Last day of July. I thought I was done with my 3-questions and answers blogs this month.
However, I received a couple of similarly-worded/intended questions this past week. I feel compelled to respond and close the loop:
Are there specific academic degrees or technical skills that are more appropriate to become an evaluator?
My response is a bit open-ended. But, honestly, what I am saying here is that it depends.
In my earlier posts—Gentle Tips for New and Seasoned Evaluators Looking for Jobs, How Do I Find Or Get My First Evaluation Job, and a two-questions piece, Who Will Hire and Train A Novice and Who Will Hire A Career Switcher, I talked about the vastness of the field of evaluation—both people and their current (or past) academic preparation / professions that have led them to the field of evaluation successfully.
Evaluators are an eclectic bunch of people.
However, I would like to (re-)emphasize that since evaluation work entails a fair amount of on-and-off field data collection, coding, analyses, data interpretation, and report writing–most of the time customized to the clients/stakeholders need(s)—having some prior training and field experience in
1) Developing good research questions that are well aligned with the project’s goals and objectives
2) Developing a decent logic model
3) Understanding and employing research methods—both qualitative and quantitative, and
4) Having a good understanding and application of statistical techniques are very helpful.
Across the board, I have known evaluators with degrees/specializations in:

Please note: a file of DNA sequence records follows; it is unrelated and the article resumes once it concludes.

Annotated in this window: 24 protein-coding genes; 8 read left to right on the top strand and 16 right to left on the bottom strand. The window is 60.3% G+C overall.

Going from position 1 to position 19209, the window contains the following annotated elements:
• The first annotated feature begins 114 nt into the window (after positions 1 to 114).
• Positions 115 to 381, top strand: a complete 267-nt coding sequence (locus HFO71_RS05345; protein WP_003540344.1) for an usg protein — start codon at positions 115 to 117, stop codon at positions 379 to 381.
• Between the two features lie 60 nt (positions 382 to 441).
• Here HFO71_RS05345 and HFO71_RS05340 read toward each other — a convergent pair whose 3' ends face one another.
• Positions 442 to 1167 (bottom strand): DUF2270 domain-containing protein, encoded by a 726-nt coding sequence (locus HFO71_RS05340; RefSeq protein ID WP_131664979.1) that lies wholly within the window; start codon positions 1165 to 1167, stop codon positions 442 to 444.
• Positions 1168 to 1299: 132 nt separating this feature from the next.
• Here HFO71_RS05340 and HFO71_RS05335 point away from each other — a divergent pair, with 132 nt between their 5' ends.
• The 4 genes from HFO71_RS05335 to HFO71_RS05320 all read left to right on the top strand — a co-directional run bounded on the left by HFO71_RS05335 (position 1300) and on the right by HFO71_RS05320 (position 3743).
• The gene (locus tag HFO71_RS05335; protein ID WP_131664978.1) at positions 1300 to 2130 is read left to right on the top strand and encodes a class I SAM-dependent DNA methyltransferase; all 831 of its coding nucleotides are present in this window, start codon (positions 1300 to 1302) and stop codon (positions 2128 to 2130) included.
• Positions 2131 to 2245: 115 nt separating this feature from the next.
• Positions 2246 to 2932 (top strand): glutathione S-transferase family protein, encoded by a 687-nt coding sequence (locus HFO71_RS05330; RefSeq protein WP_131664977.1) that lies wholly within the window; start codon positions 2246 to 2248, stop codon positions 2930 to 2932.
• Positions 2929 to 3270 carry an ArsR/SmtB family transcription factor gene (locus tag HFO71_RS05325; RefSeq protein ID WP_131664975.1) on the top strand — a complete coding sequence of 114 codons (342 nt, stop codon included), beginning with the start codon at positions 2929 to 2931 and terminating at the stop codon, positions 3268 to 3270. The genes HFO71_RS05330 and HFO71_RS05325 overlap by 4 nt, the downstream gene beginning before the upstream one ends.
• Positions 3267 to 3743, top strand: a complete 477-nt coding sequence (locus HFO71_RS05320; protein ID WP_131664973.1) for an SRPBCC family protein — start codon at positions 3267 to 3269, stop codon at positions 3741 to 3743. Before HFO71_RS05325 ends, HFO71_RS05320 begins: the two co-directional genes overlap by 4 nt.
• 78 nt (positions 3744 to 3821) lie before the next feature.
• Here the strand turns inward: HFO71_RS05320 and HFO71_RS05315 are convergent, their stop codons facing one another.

1) Social Science (Psychology, Economics, Sociology, Anthropology, Counseling)
2) Public health
5) International Affairs and Public Policy
6) Agricultural Sciences
7) Pilots and Others
Having prior knowledge also doesn’t mean that you won’t or can’t learn new things on the job. We all do. By the same token, not having any/all of the above abilities prior before having an evaluation job is not a big negative that will prevent you from getting an evaluation job, it just means that you may have some learning to do.
For instance, at a small, client-oriented, fast-paced company such as mine, it’s a bit challenging to train staff while all of us are trying to complete our projects and produce reports. Therefore, for us, it’s a general expectation for the team member to come prepared in conducting research/evaluation in the field and be ready to start working on a project from day 1.
Learn On the Job.
This is to not discount that there won’t be opportunities to learn on the job by
1) Attending professional development training courses or workshops
2) Learning how to write grant proposals
3) Learning to use new software tool.
In addition to having technical research skills, as a consulting firm, I like to have team members who have strong communication and interpersonal skills so they can work well with other team members as well as our clients.
I can’t emphasize this enough, but reading on evaluation theories and how to apply them within the scope of an evaluation study is essential.
As evaluators, we write a lot of reports. Developing a good report that is both meaningful as well as that yields in actions on part of the client can be attained via practice and experience.
I have often wondered what if I had taken a few classes in technical writing (maybe I still should) or had a degree in creative writing, would that have helped my writing skills further?
As an agriculture graduate, what I think has helped me as an evaluator, is taking a more realistic path and point of view of evaluation processes by assessing the contexts and mechanisms as well as doing evaluation with a more scientific bend of mind. I guess, I’ve never been an outcome-only person. Is that what is needed to be an evaluator? I am not sure but I think it helps my ways of knowing, learning, and being a realist evaluator.
Be Curious. Be A Sponge.